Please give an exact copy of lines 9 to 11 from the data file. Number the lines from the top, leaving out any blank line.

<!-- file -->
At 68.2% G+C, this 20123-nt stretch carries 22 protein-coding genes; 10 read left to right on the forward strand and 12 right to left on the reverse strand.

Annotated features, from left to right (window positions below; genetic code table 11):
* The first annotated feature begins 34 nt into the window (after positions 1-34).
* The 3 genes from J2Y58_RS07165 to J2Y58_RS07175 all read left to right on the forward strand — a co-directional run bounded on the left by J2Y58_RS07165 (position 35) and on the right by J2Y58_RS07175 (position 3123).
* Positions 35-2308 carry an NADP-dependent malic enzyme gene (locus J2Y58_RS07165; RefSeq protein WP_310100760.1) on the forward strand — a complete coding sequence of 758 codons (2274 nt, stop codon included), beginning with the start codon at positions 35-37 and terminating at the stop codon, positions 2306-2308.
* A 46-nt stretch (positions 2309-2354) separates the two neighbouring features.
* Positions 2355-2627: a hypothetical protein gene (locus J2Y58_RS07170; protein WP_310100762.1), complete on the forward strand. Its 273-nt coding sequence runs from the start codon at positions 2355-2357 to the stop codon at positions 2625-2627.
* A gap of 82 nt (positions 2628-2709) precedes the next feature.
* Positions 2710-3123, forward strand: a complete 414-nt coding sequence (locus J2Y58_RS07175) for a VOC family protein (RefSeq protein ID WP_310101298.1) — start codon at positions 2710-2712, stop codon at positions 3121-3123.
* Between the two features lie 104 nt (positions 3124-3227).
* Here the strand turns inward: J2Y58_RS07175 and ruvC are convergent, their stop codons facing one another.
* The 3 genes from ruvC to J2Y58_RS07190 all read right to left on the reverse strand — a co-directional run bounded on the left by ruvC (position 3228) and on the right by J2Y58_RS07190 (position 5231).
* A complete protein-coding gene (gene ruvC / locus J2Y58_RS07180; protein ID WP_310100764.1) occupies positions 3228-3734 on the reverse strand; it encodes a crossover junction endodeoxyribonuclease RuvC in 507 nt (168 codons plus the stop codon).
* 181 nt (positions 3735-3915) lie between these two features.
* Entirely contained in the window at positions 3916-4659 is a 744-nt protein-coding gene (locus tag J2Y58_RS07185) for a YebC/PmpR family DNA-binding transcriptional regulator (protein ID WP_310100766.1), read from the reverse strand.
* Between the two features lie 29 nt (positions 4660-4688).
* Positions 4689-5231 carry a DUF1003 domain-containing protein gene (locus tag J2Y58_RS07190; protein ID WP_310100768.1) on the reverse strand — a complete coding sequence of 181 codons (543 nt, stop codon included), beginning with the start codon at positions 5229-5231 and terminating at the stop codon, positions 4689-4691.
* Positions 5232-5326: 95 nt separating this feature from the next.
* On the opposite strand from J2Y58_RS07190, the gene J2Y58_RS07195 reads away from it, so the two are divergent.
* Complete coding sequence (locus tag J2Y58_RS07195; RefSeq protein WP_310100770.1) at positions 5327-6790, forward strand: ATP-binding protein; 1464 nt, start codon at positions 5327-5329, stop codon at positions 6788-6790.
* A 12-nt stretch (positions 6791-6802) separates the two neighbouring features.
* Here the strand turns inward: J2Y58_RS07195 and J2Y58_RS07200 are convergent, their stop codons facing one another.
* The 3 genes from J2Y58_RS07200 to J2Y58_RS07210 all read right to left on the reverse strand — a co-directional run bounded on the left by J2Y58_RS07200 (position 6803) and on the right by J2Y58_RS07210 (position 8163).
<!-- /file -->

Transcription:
* Positions 2710-3123, forward strand: a complete 414-nt coding sequence (locus J2Y58_RS07175) for a VOC family protein (RefSeq protein ID WP_310101298.1) — start codon at positions 2710-2712, stop codon at positions 3121-3123.
* Between the two features lie 104 nt (positions 3124-3227).
* Here the strand turns inward: J2Y58_RS07175 and ruvC are convergent, their stop codons facing one another.